But this was not the end of the story for Avignon. Pope Urban soon revealed paranoid, even psychopathic tendencies; torturing and executing cardinals whom he suspected of treachery. Within a few months a group of dissident cardinals fled back to Avignon and declared Pope Urban deposed. In his place they elected Robert of Geneva, a violent, aggressive aristocratic cardinal, as Clement VII. Now there were two rival Popes, one at Rome and one at Avignon, busy pronouncing anathema against each other and their supporters.  The monarchs of Europe chose sides according to political convenience. This disgraceful episode, known as the "Great Schism", lasted into the next century. For a while there were even three rival Popes! It is no great surprise that early Protestant ideas, exemplified by Wyclif in England and Jan Hus in Prague, began to florish. The problem was not solved until the Council of Constance (1414-17), when the three rival Popes resigned or were deposed, Jan Hus was burnt at the stake (despite having received a safe-conduct from the Emperor Sigismund), and a Roman aristocrat, Oddone Colonna, was elected as Pope Martin V. The Popes never returned to Avignon.

But Avignon remained Papal territory. In 1348 Clement VI had purchased it outright from Queen Joanna of Naples (who also ruled Provence) for the paltry sum of 80,000 florins. This favourable purchase was probably not unconnected with the fact that Queen Joanna had come before the Papal court accused of murdering her husband. She was acquitted, but later deposed and killed in her turn.
While the Popes were in residence, it was a tolerant city (Jews were left in peace in return for paying a special tax), but it was also a haven for criminals fleeing justice from France. The lawless warbands who terrorised France during the Hundred Years' War were paid to stay away.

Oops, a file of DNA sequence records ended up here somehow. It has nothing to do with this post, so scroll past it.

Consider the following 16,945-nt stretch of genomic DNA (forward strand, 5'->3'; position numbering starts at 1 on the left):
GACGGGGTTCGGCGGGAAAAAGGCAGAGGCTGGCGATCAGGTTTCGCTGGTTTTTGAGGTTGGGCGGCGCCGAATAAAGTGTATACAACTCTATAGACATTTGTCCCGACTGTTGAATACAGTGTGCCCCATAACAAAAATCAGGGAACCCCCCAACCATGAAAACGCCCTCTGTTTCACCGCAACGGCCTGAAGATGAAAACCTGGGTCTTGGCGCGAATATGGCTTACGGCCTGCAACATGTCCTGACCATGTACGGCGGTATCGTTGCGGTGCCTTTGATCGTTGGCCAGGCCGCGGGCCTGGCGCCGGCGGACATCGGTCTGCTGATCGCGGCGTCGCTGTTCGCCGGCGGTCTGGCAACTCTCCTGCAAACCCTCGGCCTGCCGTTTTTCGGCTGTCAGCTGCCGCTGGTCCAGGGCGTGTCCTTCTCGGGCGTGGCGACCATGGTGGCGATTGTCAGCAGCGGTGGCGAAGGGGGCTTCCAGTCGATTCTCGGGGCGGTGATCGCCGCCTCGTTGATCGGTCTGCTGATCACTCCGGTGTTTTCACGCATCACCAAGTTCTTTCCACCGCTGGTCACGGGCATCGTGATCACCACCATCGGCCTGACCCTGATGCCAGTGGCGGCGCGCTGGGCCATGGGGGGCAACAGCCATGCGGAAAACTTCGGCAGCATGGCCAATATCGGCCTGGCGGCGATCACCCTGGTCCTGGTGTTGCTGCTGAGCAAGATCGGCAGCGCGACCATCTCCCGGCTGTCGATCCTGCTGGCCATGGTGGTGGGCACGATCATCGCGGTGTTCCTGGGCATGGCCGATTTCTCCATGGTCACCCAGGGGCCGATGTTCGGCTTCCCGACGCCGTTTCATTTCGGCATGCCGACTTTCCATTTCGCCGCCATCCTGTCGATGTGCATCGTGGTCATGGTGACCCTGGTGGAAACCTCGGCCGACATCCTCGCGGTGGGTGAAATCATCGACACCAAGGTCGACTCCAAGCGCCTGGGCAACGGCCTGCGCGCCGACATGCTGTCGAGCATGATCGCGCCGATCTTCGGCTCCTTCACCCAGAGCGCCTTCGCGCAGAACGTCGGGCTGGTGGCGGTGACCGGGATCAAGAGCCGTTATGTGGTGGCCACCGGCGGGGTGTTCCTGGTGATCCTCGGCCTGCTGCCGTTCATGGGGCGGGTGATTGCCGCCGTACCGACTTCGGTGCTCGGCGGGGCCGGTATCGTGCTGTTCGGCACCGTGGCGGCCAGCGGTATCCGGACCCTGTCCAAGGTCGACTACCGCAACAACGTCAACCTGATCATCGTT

The Petit Palais, near the great palace, was remodelled in Renaissance style by Cardinal della Rovere, who later became Pope Julius II.

   Provence was incorporated into France in the 15th century; but only with the French Revolution did Avignon become part of France. The Palace of the Popes was occupied and plundered and used as a barracks. No furniture survives, and of the lavsh decorations, only a couple of chapels and a few of the Popes' private rooms. But the days of glory were long past.

Is this the sort of luxury which so disgusted Petrach?

Sunday, 24 June 2018

The Bridge at Avignon

Everyone has heard of the famous bridge which does not cross the river Rhone at Avignon, in the south of France. The well-known song, "Sur le pont d'Avignon" dates back at least to the 16th century, in a number of differenr versions. 
  The bridge itself was constructed in the 12th century by Saint Benezet (the Provencal version of the name "Benedict"), a humble shepherd boy who, according to legend, heard angelic voices calling him to go to Avignon and build a bridge. Questioned by the local bishop, he proved his divine inspiration by lifting, single-handed, an enormous block of stone to start the project. Wharever the truth behind this story, work on the bridge began in 1177 and it was completed eight years later.
   The picture below gives a misleading impression of the vast scale of the project. What appears to be the far bank is in fact a long, narrow island in the middle of the Rhone, which did not exist in the 12th century. In fact the bridge ran all the way to the white tower seen on the right: almost a thousand yards long, with 22 arches, running in an S-shaped curve so as to base the piers on avialable shoals of gravel in the river bed. 
But currents in the river meant the shoals kept shifting, and arches in the bridge collapsed several times over the centuries. This problem was intensified in the 14th century, as temperatures began to fall in what is known as "the Little Ice Age". After 1680 the bridge was abandoned.